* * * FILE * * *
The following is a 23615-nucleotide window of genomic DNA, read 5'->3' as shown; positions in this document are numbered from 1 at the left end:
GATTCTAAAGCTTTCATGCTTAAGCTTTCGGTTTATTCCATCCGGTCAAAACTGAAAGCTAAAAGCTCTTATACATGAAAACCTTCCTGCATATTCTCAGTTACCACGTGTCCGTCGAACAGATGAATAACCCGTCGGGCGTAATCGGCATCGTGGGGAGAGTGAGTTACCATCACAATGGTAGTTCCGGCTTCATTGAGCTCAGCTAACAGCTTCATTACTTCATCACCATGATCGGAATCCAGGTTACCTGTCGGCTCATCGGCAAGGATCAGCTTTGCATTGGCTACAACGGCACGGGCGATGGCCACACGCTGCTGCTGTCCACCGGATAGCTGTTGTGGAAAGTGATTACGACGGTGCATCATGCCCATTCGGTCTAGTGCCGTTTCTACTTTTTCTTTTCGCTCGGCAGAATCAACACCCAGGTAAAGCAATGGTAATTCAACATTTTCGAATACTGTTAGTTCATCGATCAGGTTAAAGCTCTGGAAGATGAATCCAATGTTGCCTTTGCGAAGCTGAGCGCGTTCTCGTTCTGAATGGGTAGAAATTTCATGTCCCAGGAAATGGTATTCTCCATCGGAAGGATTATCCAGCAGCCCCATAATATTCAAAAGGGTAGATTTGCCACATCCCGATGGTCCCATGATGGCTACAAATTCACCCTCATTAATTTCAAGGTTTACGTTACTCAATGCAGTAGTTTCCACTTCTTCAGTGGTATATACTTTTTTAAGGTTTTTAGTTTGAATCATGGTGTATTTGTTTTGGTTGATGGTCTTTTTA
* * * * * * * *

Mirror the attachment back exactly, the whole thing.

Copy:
The following is a 23615-nucleotide window of genomic DNA, read 5'->3' as shown; positions in this document are numbered from 1 at the left end:
GATTCTAAAGCTTTCATGCTTAAGCTTTCGGTTTATTCCATCCGGTCAAAACTGAAAGCTAAAAGCTCTTATACATGAAAACCTTCCTGCATATTCTCAGTTACCACGTGTCCGTCGAACAGATGAATAACCCGTCGGGCGTAATCGGCATCGTGGGGAGAGTGAGTTACCATCACAATGGTAGTTCCGGCTTCATTGAGCTCAGCTAACAGCTTCATTACTTCATCACCATGATCGGAATCCAGGTTACCTGTCGGCTCATCGGCAAGGATCAGCTTTGCATTGGCTACAACGGCACGGGCGATGGCCACACGCTGCTGCTGTCCACCGGATAGCTGTTGTGGAAAGTGATTACGACGGTGCATCATGCCCATTCGGTCTAGTGCCGTTTCTACTTTTTCTTTTCGCTCGGCAGAATCAACACCCAGGTAAAGCAATGGTAATTCAACATTTTCGAATACTGTTAGTTCATCGATCAGGTTAAAGCTCTGGAAGATGAATCCAATGTTGCCTTTGCGAAGCTGAGCGCGTTCTCGTTCTGAATGGGTAGAAATTTCATGTCCCAGGAAATGGTATTCTCCATCGGAAGGATTATCCAGCAGCCCCATAATATTCAAAAGGGTAGATTTGCCACATCCCGATGGTCCCATGATGGCTACAAATTCACCCTCATTAATTTCAAGGTTTACGTTACTCAATGCAGTAGTTTCCACTTCTTCAGTGGTATATACTTTTTTAAGGTTTTTAGTTTGAATCATGGTGTATTTGTTTTGGTTGATGGTCTTTTTA